The conflict of the staid churchgoer versus the lusty, lustful blues singer is an obvious instance of the soul-body dichotomy. According to this dichotomy human beings are a composite of an other-worldly soul and an earthy, earthly body. These components pull in opposite directions, with the soul usually trying to accept God’s will and the body indulging itself in the sins of the flesh. This view goes back at least to Plato, although it reached its obvious pinnacle in Christianity.

Many people who believe in this dichotomy try to reconcile or accommodate the warring factors, but many put one factor over the other, perhaps alternately. Either they suppress their bodily urges and spend a lot of time praying, or they give in to their bodily urges and just occasionally feel guilty and reach out for some kind of reassurance from the divine.

(“Bodily urges” here does not just sex and alcohol. It’s not simple hedonism. Dancing and smoking would count, too. And, of course, rousing, worldly music.)

This is of course a false dichotomy and it denies the possibility of rational, secular happiness and responsibility. Starting in the 18th century, with the Age of Reason, the tension between the warring factors lessened and the possibility of pursuing a refined happiness in this world became credible to many educated people in the West. The rising tide of political liberty in that era made it possible to build a rational life, and thus encouraged people to abandon the soul/body dichotomy or at least to relegate it to the status of a token belief, ritually observed.

The error of pitting soul against body is excusable in Bessie’s situation because of the circumstances black Americans found themselves in the first third of the twentieth-century, when both Jim Crow and the blues reached their zenith. Black people weren’t for the most part free to prosper in a worldly manner, and only a small fraction found a way to do so. It was, for example, very difficult for black people to enter the professions or to achieve a top position in the building trades. Oppressed and denied access to many of the good things in life, they would understandably be tempted to turn to the comforts of religion or to a celebration of life in the raw, sometimes both on different days.

(I am of course over-generalizing and exaggerating here. Many black people made different choices and were not impaled on the soul/body dichotomy. Furthermore, the same conflict existed in the white community too, but the greater opportunities that most white people had compared to most black people made their choices less stark.)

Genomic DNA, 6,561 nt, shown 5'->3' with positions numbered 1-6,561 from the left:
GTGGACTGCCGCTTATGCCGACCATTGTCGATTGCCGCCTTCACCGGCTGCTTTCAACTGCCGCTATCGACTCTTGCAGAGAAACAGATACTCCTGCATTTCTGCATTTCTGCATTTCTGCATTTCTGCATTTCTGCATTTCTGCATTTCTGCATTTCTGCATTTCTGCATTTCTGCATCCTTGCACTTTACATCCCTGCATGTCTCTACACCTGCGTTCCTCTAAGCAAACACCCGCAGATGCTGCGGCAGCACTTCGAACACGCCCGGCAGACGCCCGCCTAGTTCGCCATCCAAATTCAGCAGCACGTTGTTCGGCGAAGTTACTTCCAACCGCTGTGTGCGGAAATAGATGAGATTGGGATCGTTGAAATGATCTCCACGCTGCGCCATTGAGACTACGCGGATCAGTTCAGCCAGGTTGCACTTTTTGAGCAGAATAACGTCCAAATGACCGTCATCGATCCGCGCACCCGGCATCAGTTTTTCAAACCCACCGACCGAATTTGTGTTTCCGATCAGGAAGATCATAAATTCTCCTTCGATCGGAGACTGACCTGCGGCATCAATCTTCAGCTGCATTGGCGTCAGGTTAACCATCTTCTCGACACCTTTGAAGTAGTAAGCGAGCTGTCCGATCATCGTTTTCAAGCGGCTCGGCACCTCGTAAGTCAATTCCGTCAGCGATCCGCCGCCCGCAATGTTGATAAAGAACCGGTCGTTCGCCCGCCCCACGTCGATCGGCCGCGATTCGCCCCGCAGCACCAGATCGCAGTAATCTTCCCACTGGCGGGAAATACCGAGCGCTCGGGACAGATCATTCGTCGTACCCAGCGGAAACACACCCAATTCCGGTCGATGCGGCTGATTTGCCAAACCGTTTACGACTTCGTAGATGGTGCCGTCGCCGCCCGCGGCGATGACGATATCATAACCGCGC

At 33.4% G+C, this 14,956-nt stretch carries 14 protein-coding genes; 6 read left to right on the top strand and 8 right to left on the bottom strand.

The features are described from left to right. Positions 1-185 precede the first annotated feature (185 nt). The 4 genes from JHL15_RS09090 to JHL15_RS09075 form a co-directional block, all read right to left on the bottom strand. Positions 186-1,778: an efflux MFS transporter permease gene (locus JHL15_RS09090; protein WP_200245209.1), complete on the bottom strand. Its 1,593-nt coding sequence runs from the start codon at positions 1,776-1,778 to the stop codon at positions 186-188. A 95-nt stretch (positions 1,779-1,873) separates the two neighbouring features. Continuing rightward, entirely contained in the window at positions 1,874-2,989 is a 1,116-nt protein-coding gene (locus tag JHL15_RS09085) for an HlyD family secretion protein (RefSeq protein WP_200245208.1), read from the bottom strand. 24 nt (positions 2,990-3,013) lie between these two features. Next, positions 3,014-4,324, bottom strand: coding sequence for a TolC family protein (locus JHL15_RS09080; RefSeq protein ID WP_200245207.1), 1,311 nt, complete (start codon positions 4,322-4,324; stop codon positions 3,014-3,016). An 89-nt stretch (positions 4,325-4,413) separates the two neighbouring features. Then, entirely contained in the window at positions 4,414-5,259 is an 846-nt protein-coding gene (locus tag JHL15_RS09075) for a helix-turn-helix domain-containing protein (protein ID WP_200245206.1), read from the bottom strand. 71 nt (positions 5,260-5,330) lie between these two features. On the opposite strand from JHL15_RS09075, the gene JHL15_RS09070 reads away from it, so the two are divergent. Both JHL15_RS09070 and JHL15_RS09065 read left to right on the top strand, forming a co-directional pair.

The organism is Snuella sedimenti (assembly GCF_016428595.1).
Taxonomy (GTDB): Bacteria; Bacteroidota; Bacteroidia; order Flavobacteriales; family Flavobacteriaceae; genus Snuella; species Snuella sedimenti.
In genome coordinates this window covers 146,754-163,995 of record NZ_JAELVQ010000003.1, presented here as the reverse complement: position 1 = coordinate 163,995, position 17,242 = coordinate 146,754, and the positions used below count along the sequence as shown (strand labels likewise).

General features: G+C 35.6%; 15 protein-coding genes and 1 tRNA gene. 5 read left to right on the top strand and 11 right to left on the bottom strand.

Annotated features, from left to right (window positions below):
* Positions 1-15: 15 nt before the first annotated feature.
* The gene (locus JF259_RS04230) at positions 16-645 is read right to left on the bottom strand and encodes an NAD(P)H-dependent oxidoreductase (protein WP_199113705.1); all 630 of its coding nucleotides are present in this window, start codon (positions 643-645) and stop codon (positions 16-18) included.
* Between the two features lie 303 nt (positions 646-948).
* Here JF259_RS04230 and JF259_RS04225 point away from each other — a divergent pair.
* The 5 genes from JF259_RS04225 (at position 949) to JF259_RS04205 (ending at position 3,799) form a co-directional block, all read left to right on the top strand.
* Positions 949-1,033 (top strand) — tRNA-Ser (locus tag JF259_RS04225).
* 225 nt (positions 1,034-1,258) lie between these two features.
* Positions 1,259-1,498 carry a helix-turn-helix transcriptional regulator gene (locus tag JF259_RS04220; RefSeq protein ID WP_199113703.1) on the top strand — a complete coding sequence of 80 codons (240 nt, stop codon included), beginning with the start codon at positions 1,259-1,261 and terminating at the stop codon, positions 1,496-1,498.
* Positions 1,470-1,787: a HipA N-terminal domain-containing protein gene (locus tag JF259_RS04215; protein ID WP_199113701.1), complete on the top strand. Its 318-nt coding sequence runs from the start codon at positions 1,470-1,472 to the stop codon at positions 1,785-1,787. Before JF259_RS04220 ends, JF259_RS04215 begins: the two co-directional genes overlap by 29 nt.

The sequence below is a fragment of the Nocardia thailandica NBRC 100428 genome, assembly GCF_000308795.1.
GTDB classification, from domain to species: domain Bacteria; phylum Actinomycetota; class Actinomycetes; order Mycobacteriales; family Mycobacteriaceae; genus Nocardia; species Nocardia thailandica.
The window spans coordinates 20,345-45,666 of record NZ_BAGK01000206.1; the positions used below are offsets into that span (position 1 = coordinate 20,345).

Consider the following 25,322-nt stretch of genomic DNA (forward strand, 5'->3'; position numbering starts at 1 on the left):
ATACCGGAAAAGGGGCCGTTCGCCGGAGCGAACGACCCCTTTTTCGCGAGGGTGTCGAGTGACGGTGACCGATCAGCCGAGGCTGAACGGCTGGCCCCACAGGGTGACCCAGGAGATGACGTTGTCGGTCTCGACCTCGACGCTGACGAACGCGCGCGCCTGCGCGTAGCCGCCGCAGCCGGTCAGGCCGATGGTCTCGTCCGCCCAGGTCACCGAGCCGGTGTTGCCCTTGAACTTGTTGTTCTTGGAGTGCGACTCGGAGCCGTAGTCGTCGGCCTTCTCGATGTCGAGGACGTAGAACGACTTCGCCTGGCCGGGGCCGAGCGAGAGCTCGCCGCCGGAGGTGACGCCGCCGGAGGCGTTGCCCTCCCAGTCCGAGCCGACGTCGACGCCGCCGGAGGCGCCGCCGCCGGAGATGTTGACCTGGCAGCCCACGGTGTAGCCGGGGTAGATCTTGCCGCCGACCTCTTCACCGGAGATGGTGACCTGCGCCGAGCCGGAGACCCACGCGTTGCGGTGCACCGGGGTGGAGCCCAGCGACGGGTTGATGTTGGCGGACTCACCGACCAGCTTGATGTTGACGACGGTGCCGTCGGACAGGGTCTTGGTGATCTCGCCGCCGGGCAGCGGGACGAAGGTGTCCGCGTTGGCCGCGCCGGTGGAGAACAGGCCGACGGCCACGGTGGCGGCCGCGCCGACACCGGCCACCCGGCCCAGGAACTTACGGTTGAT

However, Bessie Smith was more than a tragic philosophical error. The woman was a force of nature. She had that pre-philosophical fire. It was not entirely directed at its proper objects or well integrated by the standards of a rational philosophy, but it was powerful. She made art. She didn’t give in to oppression. She stood up to the KKK. She created her own touring show with musicians and dancers and managed it well. She got her own railroad car so she and her company wouldn’t have to find a colored hotel. She refused to go in through the back door. But we cannot escape the fact of her dissolute lifestyle.

Did she have to be dissolute? One might cite Smith’s contemporary, the polished black singer Paul Robeson as a counter-example, since he was successful, stable, and not dissolute. But Robeson was the son of a minister and went to Rutgers on an academic scholarship. Bessie was an orphan who danced for coins in the street. And even Robeson’s greatest successes were with Negro spirituals and Broadway songs where he played a slave.

I mentioned that Bessie had the pre-philosophical life force. Some of my readers may think that there is nothing that exists that is “pre-philosophical.” But there is. Life is pre-philosophical. As I wrote in the essay linked above: “We need to remind ourselves that philosophy serves life, not the other way around. Philosophy helps our natural inclinations find their proper ends, but those natural inclinations and our zeal for living do not descend from philosophy—they motivate it. This way of looking at things leads to passion, and it is passion that makes one want to live, rather than merely wanting not to die.” Bessie may not have had a good philosophy, but she certainly had passion.